Registered with the Registrar of Newspapers for India under R.N.I 53640/91
Vol. XXXII No. 22, March 1-15, 2023
The Hon’ble Chief Minister of Tamil Nadu, Mr. M.K. Stalin, speaking at a real estate event recently, assured the stakeholders present that his administration would be happy to consider an increase in the Floor Space Index as presently stipulated by law for construction within the city. This announcement was received with much jubilation by the real estate lobby but its impact on the ultimate consumer – those who purchase home and office space – needs to be studied carefully. An arbitrary increase in FSI can have a disastrous effect on the quality of life in the city.
Presently, the permitted FSI in Chennai is two, which means that the constructed area taking all floors in total, can at most be twice the size of the plot of land. This has been arrived at after due consideration of quality of life and keeping in mind other aspects such as aesthetics and safety. In reality however, much of the city gets by on loopholes in the law – temporary structures are put up to get more floor space and in many other instances there are barefaced violations, an aspect that the administration invariably overlooks unless dragged to court and forced to take action. Most commercial constructions in the city, especially those catering to retail space violate FSI norms with impunity.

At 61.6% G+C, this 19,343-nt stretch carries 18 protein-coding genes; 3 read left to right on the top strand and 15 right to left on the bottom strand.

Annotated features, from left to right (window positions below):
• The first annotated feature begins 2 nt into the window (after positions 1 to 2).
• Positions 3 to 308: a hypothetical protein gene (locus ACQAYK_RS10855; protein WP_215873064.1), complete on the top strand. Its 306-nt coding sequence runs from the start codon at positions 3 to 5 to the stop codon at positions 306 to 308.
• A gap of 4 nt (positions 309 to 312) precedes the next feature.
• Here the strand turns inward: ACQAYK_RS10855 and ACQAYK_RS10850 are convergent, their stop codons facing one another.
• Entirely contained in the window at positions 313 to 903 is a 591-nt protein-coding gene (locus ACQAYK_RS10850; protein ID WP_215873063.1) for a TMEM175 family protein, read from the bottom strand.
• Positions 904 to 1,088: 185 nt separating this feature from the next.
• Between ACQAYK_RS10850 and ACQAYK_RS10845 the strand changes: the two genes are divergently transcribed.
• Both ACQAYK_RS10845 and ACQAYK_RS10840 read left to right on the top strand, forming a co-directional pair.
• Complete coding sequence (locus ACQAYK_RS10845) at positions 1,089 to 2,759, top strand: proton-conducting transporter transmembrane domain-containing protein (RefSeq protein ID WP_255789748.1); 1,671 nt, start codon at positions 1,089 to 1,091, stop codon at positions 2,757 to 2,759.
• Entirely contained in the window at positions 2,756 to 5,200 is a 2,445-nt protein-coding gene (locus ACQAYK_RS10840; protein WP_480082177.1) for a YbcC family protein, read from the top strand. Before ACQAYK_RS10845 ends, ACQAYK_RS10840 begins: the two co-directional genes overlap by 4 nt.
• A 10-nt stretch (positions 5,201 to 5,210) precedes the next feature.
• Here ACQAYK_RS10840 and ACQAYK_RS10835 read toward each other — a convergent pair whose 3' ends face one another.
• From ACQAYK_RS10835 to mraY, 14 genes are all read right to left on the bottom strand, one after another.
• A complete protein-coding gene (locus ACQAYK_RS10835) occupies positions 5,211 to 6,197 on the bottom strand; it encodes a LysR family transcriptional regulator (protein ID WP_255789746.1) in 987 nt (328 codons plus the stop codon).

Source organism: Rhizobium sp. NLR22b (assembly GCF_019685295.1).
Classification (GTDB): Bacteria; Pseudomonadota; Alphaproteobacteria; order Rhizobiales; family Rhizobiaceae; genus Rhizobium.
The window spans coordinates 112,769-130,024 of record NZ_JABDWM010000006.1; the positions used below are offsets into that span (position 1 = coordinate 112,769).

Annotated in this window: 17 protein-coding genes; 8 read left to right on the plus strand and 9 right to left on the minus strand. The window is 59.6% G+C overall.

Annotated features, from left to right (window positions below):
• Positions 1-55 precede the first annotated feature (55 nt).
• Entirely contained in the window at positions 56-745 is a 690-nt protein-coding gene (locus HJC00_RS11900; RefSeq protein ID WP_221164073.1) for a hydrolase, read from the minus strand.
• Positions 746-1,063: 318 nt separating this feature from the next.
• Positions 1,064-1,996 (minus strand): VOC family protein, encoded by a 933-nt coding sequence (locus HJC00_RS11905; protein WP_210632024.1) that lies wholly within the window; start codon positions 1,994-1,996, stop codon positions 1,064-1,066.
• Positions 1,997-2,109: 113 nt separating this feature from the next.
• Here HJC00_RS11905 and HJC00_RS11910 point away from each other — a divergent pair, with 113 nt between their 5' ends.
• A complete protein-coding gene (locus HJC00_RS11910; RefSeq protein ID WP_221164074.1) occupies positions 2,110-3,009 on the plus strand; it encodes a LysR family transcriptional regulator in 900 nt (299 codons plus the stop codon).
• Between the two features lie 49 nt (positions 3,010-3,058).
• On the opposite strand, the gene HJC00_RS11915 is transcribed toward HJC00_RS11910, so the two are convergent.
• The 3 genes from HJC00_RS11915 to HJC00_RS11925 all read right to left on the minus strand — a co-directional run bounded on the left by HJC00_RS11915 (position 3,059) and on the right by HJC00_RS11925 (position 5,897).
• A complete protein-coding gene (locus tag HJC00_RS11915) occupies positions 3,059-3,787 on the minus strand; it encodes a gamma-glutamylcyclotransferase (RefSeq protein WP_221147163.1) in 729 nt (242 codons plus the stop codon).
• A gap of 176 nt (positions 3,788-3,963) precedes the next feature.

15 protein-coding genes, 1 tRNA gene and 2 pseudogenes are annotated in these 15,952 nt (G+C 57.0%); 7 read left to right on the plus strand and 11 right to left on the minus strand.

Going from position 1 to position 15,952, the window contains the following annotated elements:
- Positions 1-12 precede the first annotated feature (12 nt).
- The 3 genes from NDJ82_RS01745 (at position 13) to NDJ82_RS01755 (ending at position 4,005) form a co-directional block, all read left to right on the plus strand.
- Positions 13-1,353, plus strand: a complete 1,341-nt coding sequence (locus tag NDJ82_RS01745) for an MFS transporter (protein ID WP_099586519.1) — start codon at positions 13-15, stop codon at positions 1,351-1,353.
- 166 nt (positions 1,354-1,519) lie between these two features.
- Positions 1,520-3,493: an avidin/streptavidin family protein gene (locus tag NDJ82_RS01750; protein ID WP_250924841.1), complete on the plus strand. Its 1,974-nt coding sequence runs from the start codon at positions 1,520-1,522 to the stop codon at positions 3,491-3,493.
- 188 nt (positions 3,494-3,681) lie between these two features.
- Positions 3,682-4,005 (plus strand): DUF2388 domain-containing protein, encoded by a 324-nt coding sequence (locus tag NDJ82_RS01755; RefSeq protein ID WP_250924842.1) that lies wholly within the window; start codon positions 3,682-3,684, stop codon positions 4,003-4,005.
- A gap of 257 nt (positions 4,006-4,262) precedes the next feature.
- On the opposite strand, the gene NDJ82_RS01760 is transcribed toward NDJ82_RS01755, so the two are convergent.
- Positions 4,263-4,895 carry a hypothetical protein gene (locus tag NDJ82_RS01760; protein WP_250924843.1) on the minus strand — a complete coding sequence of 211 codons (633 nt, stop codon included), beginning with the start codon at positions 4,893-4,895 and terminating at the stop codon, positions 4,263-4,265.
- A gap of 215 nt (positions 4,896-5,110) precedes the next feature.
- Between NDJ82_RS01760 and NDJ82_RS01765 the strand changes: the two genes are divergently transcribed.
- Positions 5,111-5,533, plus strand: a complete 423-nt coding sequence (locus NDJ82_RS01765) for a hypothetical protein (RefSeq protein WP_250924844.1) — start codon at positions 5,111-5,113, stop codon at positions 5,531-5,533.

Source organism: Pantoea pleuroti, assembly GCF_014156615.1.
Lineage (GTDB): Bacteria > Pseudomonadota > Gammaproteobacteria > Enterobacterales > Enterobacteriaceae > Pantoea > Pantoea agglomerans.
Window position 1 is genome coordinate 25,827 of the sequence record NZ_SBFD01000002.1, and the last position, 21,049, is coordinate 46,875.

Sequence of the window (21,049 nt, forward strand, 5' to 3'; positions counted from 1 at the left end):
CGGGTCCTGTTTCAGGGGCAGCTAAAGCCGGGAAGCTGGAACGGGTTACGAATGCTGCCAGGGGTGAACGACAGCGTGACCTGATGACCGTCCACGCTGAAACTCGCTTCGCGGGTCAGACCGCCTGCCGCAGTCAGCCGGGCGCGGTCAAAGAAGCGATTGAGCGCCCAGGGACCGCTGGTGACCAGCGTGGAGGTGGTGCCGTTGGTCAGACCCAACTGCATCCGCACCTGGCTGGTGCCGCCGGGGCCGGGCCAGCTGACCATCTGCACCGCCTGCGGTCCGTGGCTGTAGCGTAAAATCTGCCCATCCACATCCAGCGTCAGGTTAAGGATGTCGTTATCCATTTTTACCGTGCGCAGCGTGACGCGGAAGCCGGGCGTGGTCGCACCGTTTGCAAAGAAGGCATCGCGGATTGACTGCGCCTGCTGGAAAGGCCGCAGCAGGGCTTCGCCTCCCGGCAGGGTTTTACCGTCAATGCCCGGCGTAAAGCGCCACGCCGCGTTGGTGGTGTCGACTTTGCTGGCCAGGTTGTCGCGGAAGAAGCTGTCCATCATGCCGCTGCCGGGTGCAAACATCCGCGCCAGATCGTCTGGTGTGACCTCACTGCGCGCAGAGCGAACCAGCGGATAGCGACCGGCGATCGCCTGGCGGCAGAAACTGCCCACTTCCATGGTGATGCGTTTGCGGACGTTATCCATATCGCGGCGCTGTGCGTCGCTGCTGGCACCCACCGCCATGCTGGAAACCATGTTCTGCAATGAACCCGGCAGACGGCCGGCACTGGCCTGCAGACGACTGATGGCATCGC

However, it cannot be denied that there has been an increasing demand for raising the FSI. With most cities preferring vertical growth and a tightly packed urban space, the old concept of spread-out neighbourhoods and suburbia is considered an unwanted luxury.
The hoary public announcement system in India’s railway stations is a cultural phenomenon in itself. The announcements are singularly uniform in all stations across the country and the trademark jingle played before and after announcements is so recognizable that one could argue that passengers’ ears have been trained to pay attention to the travel advisories.
It was in February 2018 that we last wrote about this historic plaque. For those not in the know, it records in three languages the munificence of the Armenian merchant Coja Petrus Uscan, who in 1728 funded the first bridge across the Adyar. Known as the Marmalong (Mambalam) Bridge, it has since made way for the present Maraimalai Adigal Bridge but the plaque with its inscriptions in three languages – Persian, Latin and Armenian – survived after a fashion, much neglected and partly buried under the ground.
The Shriram Group has been committed to the preservation and promotion of Fine Arts, Indian Culture, Heritage and Literature. For the last 35 years, the Group has been sponsoring and organising South Indian Classical music programmes of young, budding and senior artists. We have been extending support to the sabhas during the Music Season every December in Chennai.
It is the most intimate of Malavika Sarukkai’s explorations in dance.
When she first appears on the vast darkened empty space at the Music Academy, it is stripped of the paraphernalia of the classical dancer’s repertoire. The musicians on a platform at one side had been rendered more effectively on a soundtrack. Even the invocatory image of the Doyen of Dance